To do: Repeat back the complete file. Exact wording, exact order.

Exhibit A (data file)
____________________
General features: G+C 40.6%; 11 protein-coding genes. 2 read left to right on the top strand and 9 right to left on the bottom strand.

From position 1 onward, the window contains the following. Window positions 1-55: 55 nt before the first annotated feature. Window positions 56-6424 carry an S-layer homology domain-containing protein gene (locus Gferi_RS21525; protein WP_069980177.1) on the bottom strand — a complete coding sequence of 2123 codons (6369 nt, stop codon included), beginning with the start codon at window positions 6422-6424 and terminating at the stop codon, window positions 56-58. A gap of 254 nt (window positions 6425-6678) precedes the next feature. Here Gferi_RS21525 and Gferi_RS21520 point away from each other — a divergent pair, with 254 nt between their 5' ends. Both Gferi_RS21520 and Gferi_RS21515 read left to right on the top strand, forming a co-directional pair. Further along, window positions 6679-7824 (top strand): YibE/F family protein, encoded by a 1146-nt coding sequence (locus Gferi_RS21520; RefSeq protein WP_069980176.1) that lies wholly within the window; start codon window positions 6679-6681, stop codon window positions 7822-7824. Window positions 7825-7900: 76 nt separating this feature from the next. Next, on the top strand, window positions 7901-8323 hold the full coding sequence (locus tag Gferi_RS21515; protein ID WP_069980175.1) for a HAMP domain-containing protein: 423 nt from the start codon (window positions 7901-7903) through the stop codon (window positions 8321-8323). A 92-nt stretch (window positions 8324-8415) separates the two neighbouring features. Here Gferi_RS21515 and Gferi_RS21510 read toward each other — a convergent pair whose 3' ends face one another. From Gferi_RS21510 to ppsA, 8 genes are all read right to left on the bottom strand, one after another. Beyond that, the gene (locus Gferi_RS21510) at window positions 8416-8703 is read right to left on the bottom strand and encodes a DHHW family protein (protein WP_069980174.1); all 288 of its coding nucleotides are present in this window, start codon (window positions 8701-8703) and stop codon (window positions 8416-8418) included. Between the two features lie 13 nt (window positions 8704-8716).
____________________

General features: G+C 40.6%; 11 protein-coding genes. 2 read left to right on the top strand and 9 right to left on the bottom strand.

From position 1 onward, the window contains the following. Window positions 1-55: 55 nt before the first annotated feature. Window positions 56-6424 carry an S-layer homology domain-containing protein gene (locus Gferi_RS21525; protein WP_069980177.1) on the bottom strand — a complete coding sequence of 2123 codons (6369 nt, stop codon included), beginning with the start codon at window positions 6422-6424 and terminating at the stop codon, window positions 56-58. A gap of 254 nt (window positions 6425-6678) precedes the next feature. Here Gferi_RS21525 and Gferi_RS21520 point away from each other — a divergent pair, with 254 nt between their 5' ends. Both Gferi_RS21520 and Gferi_RS21515 read left to right on the top strand, forming a co-directional pair. Further along, window positions 6679-7824 (top strand): YibE/F family protein, encoded by a 1146-nt coding sequence (locus Gferi_RS21520; RefSeq protein WP_069980176.1) that lies wholly within the window; start codon window positions 6679-6681, stop codon window positions 7822-7824. Window positions 7825-7900: 76 nt separating this feature from the next. Next, on the top strand, window positions 7901-8323 hold the full coding sequence (locus tag Gferi_RS21515; protein ID WP_069980175.1) for a HAMP domain-containing protein: 423 nt from the start codon (window positions 7901-7903) through the stop codon (window positions 8321-8323). A 92-nt stretch (window positions 8324-8415) separates the two neighbouring features. Here Gferi_RS21515 and Gferi_RS21510 read toward each other — a convergent pair whose 3' ends face one another. From Gferi_RS21510 to ppsA, 8 genes are all read right to left on the bottom strand, one after another. Beyond that, the gene (locus Gferi_RS21510) at window positions 8416-8703 is read right to left on the bottom strand and encodes a DHHW family protein (protein WP_069980174.1); all 288 of its coding nucleotides are present in this window, start codon (window positions 8701-8703) and stop codon (window positions 8416-8418) included. Between the two features lie 13 nt (window positions 8704-8716).